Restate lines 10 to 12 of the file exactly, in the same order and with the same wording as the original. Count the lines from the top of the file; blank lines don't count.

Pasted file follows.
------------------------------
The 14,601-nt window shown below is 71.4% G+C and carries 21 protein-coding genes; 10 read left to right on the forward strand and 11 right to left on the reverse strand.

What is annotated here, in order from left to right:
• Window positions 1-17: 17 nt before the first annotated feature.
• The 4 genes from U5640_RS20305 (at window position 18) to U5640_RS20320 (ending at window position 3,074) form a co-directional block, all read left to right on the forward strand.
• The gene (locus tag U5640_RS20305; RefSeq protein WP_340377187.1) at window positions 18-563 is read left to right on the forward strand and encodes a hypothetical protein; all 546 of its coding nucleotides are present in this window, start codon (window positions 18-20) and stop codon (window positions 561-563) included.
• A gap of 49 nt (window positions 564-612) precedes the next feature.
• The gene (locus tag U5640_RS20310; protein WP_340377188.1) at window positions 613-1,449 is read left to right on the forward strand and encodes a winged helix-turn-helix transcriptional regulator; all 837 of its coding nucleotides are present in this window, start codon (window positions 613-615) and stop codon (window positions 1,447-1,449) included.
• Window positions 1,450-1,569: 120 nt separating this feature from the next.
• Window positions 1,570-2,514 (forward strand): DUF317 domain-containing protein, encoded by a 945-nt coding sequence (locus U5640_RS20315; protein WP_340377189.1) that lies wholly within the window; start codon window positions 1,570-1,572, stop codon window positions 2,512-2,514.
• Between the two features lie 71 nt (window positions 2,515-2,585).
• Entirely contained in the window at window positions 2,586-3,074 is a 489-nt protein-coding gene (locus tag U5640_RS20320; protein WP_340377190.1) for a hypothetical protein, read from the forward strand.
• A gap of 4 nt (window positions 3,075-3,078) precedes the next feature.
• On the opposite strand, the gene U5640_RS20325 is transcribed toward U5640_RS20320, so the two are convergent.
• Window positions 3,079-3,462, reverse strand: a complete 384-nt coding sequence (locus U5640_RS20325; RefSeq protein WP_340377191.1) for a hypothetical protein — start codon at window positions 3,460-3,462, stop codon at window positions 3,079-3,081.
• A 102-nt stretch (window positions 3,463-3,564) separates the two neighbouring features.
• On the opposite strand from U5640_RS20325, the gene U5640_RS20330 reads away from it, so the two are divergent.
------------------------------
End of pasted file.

• Between the two features lie 71 nt (window positions 2,515-2,585).
• Entirely contained in the window at window positions 2,586-3,074 is a 489-nt protein-coding gene (locus tag U5640_RS20320; protein WP_340377190.1) for a hypothetical protein, read from the forward strand.
• A gap of 4 nt (window positions 3,075-3,078) precedes the next feature.